The United Nations peacekeeping Mission in South Sudan (UNMISS) has released a report stating that conflict-related violence claimed the lives of over 1,600 civilians across the country in the past year.
This number represents an increase in civilian deaths from the previous year.
According to the report, 48% of the killings were committed by conventional parties involved in the conflict, including government security forces, organized opposition armed groups, and their allied proxy armed elements.
The UN has attributed the rise in civilian deaths to inter-communal violence and clashes between government forces and rebel groups, exacerbated by the ongoing COVID-19 pandemic and a dire humanitarian crisis in the country.
The situation in South Sudan has been complicated by the civil war that began in 2013 following a dispute between President Salva Kiir and his former deputy, Riek Machar.
The conflict has resulted in tens of thousands of deaths and the displacement of millions of people.
In response to the report, the UN has called on South Sudan’s government and opposition groups to prioritize the protection of civilians and work towards lasting peace in the country.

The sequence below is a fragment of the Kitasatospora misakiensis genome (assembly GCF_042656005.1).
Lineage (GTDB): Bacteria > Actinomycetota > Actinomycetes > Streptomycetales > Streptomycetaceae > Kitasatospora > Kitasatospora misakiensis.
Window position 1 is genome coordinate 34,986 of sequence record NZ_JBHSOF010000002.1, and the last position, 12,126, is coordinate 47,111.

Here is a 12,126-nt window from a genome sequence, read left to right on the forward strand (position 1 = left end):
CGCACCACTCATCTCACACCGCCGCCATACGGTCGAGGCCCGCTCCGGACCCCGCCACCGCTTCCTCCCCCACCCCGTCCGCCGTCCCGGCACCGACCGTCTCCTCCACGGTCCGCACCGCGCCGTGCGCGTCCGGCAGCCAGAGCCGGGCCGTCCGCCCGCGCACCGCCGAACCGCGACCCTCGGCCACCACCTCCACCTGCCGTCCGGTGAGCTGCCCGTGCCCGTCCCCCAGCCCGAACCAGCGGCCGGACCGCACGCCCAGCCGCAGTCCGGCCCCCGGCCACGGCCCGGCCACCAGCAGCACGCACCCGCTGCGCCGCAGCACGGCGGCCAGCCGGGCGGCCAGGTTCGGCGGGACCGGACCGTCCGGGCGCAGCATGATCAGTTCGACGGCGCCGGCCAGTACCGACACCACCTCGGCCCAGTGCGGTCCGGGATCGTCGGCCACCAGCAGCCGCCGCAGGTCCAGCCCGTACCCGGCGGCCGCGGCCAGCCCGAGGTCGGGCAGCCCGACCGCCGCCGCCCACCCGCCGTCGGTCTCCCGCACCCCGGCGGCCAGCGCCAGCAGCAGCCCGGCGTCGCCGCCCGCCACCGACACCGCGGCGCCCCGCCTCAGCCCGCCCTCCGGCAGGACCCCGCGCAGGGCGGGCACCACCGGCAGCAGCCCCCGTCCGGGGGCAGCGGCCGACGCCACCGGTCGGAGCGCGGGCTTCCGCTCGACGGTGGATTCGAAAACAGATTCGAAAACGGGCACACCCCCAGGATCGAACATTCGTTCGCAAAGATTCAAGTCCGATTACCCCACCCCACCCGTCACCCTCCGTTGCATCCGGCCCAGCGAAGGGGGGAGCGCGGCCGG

The UN’s special envoy to South Sudan, Nicholas Haysom, has urged the international community to continue supporting efforts to stabilize the country.
President Kiir has acknowledged the increase in civilian deaths and promised to take action to address the situation. He has called for a national dialogue to resolve the conflict and urged all parties to lay down their arms.
Despite several ceasefire agreements, violence and instability continue to persist in South Sudan, leaving many South Sudanese skeptical about the prospects for peace in the country.
As the country marks its tenth year of independence, there is a growing sense that more needs to be done to build a stable and prosperous future for all South Sudanese.